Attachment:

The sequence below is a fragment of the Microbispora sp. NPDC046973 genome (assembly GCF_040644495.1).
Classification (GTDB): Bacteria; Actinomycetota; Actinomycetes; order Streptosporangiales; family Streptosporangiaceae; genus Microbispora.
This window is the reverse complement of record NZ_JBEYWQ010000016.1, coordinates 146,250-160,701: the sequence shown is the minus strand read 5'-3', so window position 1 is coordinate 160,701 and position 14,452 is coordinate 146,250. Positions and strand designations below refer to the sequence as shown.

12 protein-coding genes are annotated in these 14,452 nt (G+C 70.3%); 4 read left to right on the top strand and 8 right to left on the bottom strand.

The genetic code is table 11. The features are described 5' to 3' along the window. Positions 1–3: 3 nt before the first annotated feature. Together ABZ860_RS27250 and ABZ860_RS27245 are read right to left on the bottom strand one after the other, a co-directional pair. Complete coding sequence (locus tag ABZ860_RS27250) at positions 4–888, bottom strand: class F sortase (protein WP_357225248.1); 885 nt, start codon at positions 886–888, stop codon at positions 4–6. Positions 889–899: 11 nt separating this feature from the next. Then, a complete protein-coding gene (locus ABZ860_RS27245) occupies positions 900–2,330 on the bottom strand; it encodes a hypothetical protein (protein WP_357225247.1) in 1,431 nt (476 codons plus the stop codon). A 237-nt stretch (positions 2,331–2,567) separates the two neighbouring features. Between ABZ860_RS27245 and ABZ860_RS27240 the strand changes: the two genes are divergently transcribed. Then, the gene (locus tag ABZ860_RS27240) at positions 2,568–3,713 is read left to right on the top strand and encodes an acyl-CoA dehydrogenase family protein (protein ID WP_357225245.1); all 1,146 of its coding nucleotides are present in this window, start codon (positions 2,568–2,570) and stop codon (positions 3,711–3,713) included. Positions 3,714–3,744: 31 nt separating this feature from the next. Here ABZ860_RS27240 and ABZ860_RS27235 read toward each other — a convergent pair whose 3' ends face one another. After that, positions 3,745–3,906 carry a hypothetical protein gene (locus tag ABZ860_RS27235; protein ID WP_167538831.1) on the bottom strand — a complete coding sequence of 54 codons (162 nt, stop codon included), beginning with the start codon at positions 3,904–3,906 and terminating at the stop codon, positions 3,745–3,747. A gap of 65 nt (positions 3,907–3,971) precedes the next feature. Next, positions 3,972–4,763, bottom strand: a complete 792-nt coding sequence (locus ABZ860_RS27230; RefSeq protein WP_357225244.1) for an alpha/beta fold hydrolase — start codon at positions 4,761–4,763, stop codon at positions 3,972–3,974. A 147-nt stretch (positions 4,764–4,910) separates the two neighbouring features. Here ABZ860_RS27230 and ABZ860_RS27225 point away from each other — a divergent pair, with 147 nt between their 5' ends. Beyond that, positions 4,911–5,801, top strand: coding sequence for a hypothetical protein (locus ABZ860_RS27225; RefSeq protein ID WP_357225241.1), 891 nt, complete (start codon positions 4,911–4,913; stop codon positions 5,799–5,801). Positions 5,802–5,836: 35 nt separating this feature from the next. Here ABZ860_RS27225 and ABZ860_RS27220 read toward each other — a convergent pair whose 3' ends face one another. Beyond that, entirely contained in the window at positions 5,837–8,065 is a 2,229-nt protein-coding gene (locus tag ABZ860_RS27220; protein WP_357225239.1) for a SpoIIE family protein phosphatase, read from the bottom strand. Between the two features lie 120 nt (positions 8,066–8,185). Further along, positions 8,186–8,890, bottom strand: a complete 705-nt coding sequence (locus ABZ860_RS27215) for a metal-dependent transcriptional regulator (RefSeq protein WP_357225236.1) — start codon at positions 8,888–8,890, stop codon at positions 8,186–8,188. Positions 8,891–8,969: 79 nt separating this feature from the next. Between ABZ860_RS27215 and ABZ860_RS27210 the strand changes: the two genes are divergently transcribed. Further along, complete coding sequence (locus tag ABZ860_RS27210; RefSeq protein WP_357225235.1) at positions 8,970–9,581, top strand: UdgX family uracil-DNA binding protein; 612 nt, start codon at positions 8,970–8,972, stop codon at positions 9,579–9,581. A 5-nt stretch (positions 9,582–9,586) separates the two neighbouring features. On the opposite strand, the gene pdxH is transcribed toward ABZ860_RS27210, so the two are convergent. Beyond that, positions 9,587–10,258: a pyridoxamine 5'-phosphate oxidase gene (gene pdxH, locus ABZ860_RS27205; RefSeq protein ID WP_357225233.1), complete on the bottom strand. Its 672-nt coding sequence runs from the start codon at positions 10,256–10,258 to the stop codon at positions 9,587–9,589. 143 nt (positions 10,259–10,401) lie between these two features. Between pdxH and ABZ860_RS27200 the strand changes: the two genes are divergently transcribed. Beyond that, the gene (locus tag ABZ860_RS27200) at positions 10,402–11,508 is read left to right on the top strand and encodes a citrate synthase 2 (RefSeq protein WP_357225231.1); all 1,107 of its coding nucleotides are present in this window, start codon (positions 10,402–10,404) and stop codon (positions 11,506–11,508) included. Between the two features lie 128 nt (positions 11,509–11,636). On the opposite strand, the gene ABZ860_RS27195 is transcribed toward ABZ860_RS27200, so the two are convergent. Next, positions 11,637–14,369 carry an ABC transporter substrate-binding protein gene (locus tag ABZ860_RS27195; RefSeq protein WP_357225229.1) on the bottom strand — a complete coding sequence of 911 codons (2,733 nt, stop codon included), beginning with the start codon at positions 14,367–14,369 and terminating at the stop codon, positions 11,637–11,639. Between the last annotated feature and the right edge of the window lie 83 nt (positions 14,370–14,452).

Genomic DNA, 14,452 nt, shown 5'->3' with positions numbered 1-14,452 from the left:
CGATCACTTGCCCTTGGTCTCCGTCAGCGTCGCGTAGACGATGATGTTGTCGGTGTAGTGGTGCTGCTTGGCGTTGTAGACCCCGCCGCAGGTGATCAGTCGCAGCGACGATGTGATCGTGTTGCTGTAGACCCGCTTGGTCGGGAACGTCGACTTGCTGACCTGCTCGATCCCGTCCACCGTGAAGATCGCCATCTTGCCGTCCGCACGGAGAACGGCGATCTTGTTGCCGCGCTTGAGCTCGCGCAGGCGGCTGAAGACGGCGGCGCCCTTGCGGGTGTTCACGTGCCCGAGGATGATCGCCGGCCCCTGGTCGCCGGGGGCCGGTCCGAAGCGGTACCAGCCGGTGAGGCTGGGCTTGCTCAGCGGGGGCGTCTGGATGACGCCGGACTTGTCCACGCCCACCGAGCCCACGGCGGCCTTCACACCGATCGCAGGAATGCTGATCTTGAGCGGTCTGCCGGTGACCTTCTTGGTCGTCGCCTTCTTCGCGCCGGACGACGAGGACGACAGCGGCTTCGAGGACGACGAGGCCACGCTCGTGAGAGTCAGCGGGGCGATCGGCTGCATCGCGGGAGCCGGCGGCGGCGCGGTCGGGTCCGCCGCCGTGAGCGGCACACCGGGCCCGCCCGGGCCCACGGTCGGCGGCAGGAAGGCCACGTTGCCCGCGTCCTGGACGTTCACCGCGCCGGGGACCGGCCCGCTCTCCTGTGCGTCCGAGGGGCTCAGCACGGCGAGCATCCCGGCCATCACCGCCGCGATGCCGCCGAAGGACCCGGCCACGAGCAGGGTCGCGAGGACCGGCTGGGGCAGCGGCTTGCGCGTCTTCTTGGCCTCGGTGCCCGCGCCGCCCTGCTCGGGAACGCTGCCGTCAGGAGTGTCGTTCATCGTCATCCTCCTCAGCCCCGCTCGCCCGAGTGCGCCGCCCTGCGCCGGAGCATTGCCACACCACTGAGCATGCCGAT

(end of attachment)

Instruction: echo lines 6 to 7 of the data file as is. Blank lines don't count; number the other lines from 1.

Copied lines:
Genomic DNA, 14,452 nt, shown 5'->3' with positions numbered 1-14,452 from the left:
CGATCACTTGCCCTTGGTCTCCGTCAGCGTCGCGTAGACGATGATGTTGTCGGTGTAGTGGTGCTGCTTGGCGTTGTAGACCCCGCCGCAGGTGATCAGTCGCAGCGACGATGTGATCGTGTTGCTGTAGACCCGCTTGGTCGGGAACGTCGACTTGCTGACCTGCTCGATCCCGTCCACCGTGAAGATCGCCATCTTGCCGTCCGCACGGAGAACGGCGATCTTGTTGCCGCGCTTGAGCTCGCGCAGGCGGCTGAAGACGGCGGCGCCCTTGCGGGTGTTCACGTGCCCGAGGATGATCGCCGGCCCCTGGTCGCCGGGGGCCGGTCCGAAGCGGTACCAGCCGGTGAGGCTGGGCTTGCTCAGCGGGGGCGTCTGGATGACGCCGGACTTGTCCACGCCCACCGAGCCCACGGCGGCCTTCACACCGATCGCAGGAATGCTGATCTTGAGCGGTCTGCCGGTGACCTTCTTGGTCGTCGCCTTCTTCGCGCCGGACGACGAGGACGACAGCGGCTTCGAGGACGACGAGGCCACGCTCGTGAGAGTCAGCGGGGCGATCGGCTGCATCGCGGGAGCCGGCGGCGGCGCGGTCGGGTCCGCCGCCGTGAGCGGCACACCGGGCCCGCCCGGGCCCACGGTCGGCGGCAGGAAGGCCACGTTGCCCGCGTCCTGGACGTTCACCGCGCCGGGGACCGGCCCGCTCTCCTGTGCGTCCGAGGGGCTCAGCACGGCGAGCATCCCGGCCATCACCGCCGCGATGCCGCCGAAGGACCCGGCCACGAGCAGGGTCGCGAGGACCGGCTGGGGCAGCGGCTTGCGCGTCTTCTTGGCCTCGGTGCCCGCGCCGCCCTGCTCGGGAACGCTGCCGTCAGGAGTGTCGTTCATCGTCATCCTCCTCAGCCCCGCTCGCCCGAGTGCGCCGCCCTGCGCCGGAGCATTGCCACACCACTGAGCATGCCGAT